A pushdown automaton (PDA) is a tuple where is a finite set of states, is the initial state, are the accepting states and is the (finite) transition relation. When , we write . The set of configurations of , denoted , is . We define as the smallest relation on such that whenever and as well as , it holds that . The language of , denoted , is^{2}^{2}2This definition is nonstandard, in that upon acceptance the machine should be in an accepting state, and the stack contains exactly . A (D)PDA with this acceptance condition can easily be converted into an equivalent (D)PDA with the standard acceptance condition, provided that its transitions preserve the endofstack marker; this is the case for all DPDAs in this paper. We omit details for the sake of brevity.
is a deterministic PDA if, (i) for all , , and , there is at most one and at most one such that , and, (ii) for all and such that , there are no , and such that .
If is a PDA and a language such that , we say that accepts . It is wellknown that a language is a CFL if and only if it is accepted by a PDA [8]. A language accepted by a deterministic PDA is said to be a deterministic CFL (DCFL). A CFG whose language is a DCFL is said to be a deterministic CFG (DCFG).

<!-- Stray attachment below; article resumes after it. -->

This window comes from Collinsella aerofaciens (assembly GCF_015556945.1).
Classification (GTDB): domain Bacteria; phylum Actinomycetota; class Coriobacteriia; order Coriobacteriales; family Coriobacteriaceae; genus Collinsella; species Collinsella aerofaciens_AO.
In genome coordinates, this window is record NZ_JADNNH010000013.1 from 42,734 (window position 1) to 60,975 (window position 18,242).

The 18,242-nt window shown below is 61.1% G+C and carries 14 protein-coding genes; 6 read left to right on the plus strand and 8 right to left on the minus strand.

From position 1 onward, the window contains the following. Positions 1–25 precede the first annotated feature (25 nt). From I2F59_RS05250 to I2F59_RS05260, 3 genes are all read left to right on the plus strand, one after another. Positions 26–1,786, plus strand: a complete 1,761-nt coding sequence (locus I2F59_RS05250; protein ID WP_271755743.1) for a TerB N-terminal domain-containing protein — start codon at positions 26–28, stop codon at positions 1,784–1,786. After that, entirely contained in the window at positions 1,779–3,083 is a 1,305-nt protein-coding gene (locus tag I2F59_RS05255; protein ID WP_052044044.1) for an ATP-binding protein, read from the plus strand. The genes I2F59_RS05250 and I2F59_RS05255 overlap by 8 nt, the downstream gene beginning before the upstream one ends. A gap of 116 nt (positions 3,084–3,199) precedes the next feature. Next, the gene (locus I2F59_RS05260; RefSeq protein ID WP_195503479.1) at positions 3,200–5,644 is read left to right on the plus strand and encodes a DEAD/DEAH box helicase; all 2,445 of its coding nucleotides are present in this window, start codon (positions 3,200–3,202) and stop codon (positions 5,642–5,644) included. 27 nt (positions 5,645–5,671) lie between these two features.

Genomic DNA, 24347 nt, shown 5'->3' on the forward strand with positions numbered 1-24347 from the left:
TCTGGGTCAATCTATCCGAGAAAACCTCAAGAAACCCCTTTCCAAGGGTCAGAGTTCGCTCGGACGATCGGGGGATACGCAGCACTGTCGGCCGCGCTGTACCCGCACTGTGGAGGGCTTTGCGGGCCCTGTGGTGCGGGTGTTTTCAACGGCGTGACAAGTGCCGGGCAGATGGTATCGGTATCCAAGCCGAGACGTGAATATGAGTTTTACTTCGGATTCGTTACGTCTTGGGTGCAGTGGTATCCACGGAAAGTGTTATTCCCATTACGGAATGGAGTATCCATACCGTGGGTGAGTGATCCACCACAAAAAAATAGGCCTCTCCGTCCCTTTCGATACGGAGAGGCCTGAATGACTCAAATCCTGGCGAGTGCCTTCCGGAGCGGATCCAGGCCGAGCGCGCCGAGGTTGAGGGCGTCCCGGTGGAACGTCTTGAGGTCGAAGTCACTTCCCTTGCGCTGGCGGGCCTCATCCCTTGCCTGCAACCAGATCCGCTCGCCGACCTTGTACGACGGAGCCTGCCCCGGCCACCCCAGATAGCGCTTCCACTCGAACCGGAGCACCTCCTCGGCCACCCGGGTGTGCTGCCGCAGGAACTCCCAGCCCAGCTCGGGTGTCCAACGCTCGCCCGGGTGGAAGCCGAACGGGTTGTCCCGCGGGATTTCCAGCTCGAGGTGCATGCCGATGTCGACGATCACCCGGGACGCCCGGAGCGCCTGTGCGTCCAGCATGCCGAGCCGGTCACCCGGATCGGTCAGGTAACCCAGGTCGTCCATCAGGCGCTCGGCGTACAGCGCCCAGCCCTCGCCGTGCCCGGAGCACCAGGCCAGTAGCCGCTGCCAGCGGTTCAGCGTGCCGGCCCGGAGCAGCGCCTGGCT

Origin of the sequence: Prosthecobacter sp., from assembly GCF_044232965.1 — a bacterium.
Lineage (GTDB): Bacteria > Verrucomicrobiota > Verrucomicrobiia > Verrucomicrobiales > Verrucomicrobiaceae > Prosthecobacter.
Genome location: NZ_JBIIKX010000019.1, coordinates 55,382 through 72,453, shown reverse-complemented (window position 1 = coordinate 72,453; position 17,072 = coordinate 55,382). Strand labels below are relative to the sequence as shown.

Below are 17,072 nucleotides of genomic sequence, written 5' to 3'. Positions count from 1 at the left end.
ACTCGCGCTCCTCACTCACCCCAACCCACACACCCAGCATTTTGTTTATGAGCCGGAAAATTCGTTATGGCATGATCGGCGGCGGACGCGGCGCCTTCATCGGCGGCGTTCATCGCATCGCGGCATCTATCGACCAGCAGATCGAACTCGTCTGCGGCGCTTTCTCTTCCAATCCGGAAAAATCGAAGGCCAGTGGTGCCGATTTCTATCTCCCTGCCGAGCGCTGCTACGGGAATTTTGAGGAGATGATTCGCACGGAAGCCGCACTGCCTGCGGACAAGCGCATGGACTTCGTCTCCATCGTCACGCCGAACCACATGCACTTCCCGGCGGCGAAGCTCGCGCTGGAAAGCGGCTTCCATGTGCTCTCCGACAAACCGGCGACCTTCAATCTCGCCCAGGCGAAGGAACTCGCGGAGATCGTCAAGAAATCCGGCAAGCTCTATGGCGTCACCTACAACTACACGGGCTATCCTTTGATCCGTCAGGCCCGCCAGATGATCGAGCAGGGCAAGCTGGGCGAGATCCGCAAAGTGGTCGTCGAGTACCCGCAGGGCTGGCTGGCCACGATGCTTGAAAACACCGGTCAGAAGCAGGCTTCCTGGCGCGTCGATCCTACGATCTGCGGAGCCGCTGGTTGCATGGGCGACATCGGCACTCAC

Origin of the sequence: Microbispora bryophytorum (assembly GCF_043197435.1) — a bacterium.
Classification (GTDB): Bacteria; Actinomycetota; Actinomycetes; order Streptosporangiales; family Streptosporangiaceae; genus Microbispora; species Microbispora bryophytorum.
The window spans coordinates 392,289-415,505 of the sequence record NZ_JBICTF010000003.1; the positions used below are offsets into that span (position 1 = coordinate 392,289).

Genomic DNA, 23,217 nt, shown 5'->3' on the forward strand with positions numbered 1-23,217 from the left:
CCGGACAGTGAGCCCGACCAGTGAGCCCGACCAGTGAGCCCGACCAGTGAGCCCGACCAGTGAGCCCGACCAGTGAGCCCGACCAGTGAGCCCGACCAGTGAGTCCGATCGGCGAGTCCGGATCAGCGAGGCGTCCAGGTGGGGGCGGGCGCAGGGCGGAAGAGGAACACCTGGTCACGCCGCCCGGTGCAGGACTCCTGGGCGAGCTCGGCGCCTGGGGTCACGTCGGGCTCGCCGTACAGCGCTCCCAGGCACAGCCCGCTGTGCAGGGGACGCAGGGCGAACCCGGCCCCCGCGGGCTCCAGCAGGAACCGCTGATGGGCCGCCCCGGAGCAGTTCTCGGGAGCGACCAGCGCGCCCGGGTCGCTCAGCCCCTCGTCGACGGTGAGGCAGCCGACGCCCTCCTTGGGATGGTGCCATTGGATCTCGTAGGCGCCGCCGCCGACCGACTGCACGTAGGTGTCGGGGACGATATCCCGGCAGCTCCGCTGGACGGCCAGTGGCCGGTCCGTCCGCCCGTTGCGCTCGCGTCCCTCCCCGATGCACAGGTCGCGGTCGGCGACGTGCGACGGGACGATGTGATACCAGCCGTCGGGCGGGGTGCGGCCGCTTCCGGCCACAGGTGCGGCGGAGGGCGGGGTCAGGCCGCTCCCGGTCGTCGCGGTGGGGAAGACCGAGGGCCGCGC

As an example of a PDA, consider , where contains the rules , and . This PDA happens to be deterministic, and it is not hard to see that it accepts the Dyck language, ; this makes a DCFG.
3 Clarkcongruential languages
We now turn our attention to Clarkcongruential languages. These are contextfree languages that are defined by grammars where every nonterminal has a language that is contained in a congruence class of its grammar; more formally, we work with the following definition.
is Clarkcongruential (CC) if for all , there exists an s.t. is a subset of . A language is CC if for a CC grammar .
As an example of a CC grammar, consider . There, we find that if , then consists of a string of balanced parentheses; hence, if , then , and vice versa. Consequently, it holds that for we have .
CC grammars can be seen as a generalization of preNTS grammars [2], which are themselves a generalization of NTS grammars [5, 13, 6]. While the class of CC grammars strictly contains the class of preNTS grammars, and thus the class of preNTS languages is contained in the class of CC languages, it remains an open question whether this inclusion is strict on the level of languages; likewise, the class of NTS grammars is contained in the class of preNTS grammars, but the question of equal expressiveness remains open.
3.1 Congruence and equivalence
We now consider the question of deciding equivalence of CC grammars. Our strategy here will be to verify the preconditions of Lemma 2 w.r.t. CC languages. Thus, our first task is to show that all CC languages are congruential; this is indeed the case.
If is a CC language, then is congruential. Let be a CC grammar such that and choose as the smallest congruence containing . Obviously, is finitely generated. We now claim that
For the inclusion from left to right, note that if for an , then , and hence ; thus, . For the other inclusion, note that since is CC, . Hence, if with , then , and thus .